A few thoughts on the modern world’s fear and loathing of single mothers:
A couple of weeks ago, I went to see a woman who we’ll call Becky. She was in her early thirties. She and her six children (aged seven and under) were living in a one-bedroom flat in a temporary accommodation hostel in South East London. The whole family (the family included an 18-month-old baby) slept in that one bedroom. You can see the beds and bunks in the photos below. The kitchen was tiny. There was just enough space for two adults to fit into it if neither of them moved around very much. Cockroaches rattled across the floor. Becky had plugged holes in the walls with foam to stop the cockroaches from getting into the flat and into the baby’s cot:
Apparently, Becky’s local council had told her the family might have to stay in the one-bedroom hostel flat for months. Big houses for large families were in short supply. Becky had 11 children altogether, but the eldest ones had been removed from her care and adopted into other families (Becky said that the council adopted out her white children. The six children she still had living with her were mixed race). One of her older sons lived with her sister. So, Becky was living in this one-bedroom hostel flat with her six youngest children. Her school-aged kids had to sit on the bunk-beds to do their homework while the littler ones raced around the room. This overcrowding was yielding exactly the results that you’d expect. Becky showed me a health visitor’s letter which said that her kids were falling badly behind in their milestones, at least in part because of their living conditions. That in itself is reason enough to find and finance decent accommodation for this family. Every kid deserves a chance.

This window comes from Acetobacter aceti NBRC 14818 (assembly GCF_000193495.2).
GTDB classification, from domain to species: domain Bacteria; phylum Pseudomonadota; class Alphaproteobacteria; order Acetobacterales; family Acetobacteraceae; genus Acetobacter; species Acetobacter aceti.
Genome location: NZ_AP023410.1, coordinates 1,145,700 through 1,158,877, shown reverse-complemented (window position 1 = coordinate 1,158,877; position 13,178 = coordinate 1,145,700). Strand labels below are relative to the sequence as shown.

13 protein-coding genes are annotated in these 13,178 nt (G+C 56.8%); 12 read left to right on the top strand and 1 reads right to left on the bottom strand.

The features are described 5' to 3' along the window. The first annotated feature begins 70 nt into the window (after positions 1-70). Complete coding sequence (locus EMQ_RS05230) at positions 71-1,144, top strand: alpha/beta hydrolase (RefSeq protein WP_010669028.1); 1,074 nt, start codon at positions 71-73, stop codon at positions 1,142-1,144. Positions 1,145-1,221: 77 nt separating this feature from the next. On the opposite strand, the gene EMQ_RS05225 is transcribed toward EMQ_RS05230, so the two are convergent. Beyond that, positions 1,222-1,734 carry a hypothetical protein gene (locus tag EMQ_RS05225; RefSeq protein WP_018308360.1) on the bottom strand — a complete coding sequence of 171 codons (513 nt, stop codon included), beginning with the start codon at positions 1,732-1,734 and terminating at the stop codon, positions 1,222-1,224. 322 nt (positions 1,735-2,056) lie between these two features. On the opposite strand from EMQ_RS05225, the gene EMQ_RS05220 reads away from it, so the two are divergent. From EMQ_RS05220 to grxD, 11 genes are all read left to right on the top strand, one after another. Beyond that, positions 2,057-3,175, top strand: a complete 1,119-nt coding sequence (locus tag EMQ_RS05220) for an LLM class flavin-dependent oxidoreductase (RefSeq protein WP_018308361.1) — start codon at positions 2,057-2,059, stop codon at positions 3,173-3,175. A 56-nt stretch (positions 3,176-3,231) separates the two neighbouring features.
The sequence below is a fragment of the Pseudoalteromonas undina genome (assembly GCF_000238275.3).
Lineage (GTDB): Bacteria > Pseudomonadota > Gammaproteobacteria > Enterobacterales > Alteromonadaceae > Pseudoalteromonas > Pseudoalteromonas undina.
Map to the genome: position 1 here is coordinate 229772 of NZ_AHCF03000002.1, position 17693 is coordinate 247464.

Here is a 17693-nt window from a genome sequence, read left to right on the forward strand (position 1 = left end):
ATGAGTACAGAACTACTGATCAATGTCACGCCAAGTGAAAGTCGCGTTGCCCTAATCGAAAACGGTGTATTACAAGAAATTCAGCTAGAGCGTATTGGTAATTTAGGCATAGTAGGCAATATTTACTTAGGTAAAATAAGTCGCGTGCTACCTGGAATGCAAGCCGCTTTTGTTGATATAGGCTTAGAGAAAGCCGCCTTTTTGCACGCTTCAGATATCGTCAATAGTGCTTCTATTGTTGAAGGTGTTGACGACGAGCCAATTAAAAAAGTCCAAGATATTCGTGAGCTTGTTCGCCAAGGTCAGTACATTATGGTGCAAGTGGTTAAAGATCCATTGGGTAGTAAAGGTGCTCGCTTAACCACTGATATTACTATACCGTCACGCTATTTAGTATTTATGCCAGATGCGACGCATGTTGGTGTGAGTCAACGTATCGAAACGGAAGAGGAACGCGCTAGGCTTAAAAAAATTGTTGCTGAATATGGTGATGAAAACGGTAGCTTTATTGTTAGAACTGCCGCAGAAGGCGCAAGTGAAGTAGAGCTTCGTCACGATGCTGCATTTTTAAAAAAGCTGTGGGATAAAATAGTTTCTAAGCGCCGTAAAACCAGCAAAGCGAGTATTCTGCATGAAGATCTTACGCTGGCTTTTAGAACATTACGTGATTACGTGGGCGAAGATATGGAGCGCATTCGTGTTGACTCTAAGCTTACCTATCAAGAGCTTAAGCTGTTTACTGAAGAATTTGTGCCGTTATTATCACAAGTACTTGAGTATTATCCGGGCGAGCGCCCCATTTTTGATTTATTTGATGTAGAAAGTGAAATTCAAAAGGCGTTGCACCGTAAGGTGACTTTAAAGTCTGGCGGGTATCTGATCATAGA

Anyway. I’ve thought a lot about Becky and her kids in the couple of weeks since I saw them. Mainly, I’ve thought about the shit that hits the fan whenever somebody writes about mothers who ask for state support. We all know how this one goes in our punitive age (read a few of the comments under this story if you don’t). Why, people will ask, did Becky have these children if she couldn’t afford to look after them? Where are the fathers? Why should this woman and her children be found a decent home? Why should taxpayers pick up the tab?
And on it goes. For myself, I have to say that I find this sort of dismissal – this slamming of doors, particularly in children’s faces – harder to handle as time goes on. It solves nothing and helps nobody. You find in it one of our era’s most poisonous political ideas: that you can sort a situation out simply by insisting it should never have come to pass. As it happens, there are – as there usually are – many reasons for complex situations: ill health, mental health, domestic violence, manipulation and a host of other forces that are beyond my perception and grasp. I don’t need to know the details and neither do you. Knowing the details doesn’t change the facts. Either everyone is entitled to basics like housing, or nobody is. That is social security. All that matters is the need at the hour of need.